I Lose – You Win: If I lose (charge less than is fair or give time/product away) and you win, then you will come to expect this. As I can’t successfully continue in this manner eventually I will be forced into the “I Win-You Lose” scenario. I’ve worked with salesmen who have given away product, or time (usually that belonging to someone else), and the company suffers.

I Win – You Lose: If I win (charge more than is fair or sell an inferior product) and you lose, then you will feel slighted and stop buying from me, or worse, you will share your experience with others. This leads to a “I Lose – You Lose” scenario.

I Lose – You Lose: Where most of America is today. Think of the U.S. auto market in the ‘80s – we got an inferior product, and they eventually failed. I think craftsmen and artisans are in a unique position to reset expectations, educate our fellow Americans, and produce quality products for a fair price.

Except for the commentary on the state of our union, this is basically a paraphrasing of text in “The New Strategic Selling” by Miller/Heiman. I’ve never wanted to be a salesman, but I love the rush when I negotiate a sale in the “Win-Win” category.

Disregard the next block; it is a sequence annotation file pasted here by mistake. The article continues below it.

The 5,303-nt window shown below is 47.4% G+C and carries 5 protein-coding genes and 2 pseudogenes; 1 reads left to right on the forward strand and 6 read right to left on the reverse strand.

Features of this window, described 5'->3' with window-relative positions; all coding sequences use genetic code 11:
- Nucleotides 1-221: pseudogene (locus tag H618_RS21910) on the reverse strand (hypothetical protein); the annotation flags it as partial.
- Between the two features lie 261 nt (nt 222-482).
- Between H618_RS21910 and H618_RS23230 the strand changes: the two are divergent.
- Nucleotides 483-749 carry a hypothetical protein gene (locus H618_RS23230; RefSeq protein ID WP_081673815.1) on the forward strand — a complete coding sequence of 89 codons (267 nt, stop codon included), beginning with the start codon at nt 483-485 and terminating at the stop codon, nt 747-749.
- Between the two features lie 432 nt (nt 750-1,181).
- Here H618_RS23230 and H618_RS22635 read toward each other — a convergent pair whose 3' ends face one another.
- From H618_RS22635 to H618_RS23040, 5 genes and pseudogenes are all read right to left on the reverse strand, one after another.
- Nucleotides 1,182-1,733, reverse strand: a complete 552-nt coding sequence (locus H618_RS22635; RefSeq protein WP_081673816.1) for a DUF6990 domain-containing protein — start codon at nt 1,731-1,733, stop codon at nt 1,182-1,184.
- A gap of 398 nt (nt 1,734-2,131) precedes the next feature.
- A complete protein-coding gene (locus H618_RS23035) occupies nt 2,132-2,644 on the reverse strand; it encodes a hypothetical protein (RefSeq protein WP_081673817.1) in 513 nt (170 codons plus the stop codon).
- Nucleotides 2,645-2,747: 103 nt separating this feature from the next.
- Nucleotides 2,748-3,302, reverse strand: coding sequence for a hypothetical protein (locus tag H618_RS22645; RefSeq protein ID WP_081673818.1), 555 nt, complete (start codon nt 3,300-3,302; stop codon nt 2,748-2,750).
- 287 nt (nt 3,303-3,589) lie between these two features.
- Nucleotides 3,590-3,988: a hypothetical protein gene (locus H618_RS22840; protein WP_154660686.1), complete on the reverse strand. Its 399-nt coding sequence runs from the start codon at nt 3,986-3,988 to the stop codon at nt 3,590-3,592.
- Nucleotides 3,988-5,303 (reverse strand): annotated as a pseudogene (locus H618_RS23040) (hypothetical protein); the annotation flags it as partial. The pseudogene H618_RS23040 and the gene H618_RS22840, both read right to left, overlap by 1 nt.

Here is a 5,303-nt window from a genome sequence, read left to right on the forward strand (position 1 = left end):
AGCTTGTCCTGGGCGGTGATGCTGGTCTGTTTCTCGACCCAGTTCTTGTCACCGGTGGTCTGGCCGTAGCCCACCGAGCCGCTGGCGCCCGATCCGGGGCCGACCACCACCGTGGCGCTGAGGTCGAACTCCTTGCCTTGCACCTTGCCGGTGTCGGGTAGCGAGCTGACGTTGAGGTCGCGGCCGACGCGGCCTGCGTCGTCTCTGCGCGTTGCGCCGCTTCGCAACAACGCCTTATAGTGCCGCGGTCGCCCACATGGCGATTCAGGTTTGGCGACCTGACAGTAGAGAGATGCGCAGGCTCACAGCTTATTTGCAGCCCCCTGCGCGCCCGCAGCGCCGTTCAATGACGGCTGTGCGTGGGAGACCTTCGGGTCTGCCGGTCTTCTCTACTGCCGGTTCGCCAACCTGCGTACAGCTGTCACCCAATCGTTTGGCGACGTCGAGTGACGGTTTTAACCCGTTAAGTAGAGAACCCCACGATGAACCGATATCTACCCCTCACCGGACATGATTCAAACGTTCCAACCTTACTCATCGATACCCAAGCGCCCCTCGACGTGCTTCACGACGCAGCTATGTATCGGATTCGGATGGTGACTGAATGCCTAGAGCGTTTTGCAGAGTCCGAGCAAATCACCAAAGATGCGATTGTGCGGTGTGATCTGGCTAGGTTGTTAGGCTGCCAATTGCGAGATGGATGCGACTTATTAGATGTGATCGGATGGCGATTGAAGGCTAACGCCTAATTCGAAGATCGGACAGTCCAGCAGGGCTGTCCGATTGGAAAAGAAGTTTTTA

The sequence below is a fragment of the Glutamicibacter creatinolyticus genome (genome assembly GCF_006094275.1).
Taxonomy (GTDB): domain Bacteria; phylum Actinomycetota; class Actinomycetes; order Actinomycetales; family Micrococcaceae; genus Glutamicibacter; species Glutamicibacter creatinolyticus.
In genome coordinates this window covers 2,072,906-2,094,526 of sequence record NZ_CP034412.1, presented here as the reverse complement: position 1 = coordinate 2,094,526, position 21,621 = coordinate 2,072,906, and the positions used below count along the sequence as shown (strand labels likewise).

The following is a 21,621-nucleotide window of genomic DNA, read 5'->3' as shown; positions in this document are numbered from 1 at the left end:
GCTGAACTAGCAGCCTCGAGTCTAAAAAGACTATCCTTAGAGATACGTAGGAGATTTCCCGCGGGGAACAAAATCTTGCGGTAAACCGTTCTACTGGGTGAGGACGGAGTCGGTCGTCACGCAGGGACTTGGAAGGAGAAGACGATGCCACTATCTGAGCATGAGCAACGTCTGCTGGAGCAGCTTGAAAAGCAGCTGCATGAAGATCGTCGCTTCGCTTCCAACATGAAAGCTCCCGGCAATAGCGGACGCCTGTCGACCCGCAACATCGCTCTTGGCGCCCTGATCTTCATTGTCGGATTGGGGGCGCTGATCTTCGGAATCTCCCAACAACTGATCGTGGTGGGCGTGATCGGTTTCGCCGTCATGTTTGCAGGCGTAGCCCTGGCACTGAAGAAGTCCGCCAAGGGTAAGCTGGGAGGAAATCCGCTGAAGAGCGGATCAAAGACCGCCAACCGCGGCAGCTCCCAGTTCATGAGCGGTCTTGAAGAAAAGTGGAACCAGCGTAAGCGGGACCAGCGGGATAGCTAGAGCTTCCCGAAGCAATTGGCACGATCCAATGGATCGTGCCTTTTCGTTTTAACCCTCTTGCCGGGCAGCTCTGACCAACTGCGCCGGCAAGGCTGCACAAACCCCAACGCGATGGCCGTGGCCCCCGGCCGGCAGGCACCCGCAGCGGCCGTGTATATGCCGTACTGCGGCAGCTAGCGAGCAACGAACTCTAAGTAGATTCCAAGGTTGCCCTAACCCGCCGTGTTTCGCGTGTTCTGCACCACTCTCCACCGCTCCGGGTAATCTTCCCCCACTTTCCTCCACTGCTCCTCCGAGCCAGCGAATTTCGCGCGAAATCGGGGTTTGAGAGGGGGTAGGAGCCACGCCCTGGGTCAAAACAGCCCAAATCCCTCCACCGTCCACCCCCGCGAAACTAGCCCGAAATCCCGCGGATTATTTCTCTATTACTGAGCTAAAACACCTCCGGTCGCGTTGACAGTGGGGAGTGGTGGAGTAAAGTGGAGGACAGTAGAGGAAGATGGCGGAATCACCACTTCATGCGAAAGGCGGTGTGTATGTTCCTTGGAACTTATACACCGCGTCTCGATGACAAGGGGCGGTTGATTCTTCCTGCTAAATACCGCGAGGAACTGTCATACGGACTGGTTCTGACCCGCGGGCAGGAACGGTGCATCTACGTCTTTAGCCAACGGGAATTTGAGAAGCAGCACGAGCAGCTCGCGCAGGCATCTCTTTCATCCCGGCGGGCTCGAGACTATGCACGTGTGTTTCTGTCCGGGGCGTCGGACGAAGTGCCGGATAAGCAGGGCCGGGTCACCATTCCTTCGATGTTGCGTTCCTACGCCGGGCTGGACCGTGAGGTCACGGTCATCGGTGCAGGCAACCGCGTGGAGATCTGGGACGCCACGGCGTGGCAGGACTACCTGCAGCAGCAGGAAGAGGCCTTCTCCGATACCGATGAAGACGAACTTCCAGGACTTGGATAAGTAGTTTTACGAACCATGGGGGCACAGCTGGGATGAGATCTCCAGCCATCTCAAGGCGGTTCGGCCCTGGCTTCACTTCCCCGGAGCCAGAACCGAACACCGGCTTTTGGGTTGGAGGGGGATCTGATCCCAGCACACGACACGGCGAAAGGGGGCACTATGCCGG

-- Andrew, Orange County, CA - www.TransitionTurning.com

View stevebuk's profile

stevebuk

57 posts in 2147 days


#11 posted 07-06-2011 07:42 PM

i think everyone in this world ‘has a price’ i think you just showed them yours, well done..

View Sheila Landry (scrollgirl)'s profile

Sheila Landry (scrollgirl)

9039 posts in 2382 days


#12 posted 07-07-2011 11:46 AM

Hi, Andrew:
One thing that I always liked about my editor at the magazine is his win/win attitude. It seems that he is always setting things up so that all parties come out feeling good about things. I am sure that is why I feel such a loyalty to the magazine and have been working with them so long.

I agree with you that for any business to succeed, this needs to be the policy. If not, it is only going to be a matter of time before things crumble and fall apart.

It feels good when everyone wins. And that, I believe is a great motivator for everyone. :)

Sheila

-- Designer/Artist/Teacher. Owner of Sheila Landry Designs (http://www.sheilalandrydesigns.com) Scroll saw, wood working and painting patterns and surfaces. "Knowledge is Power"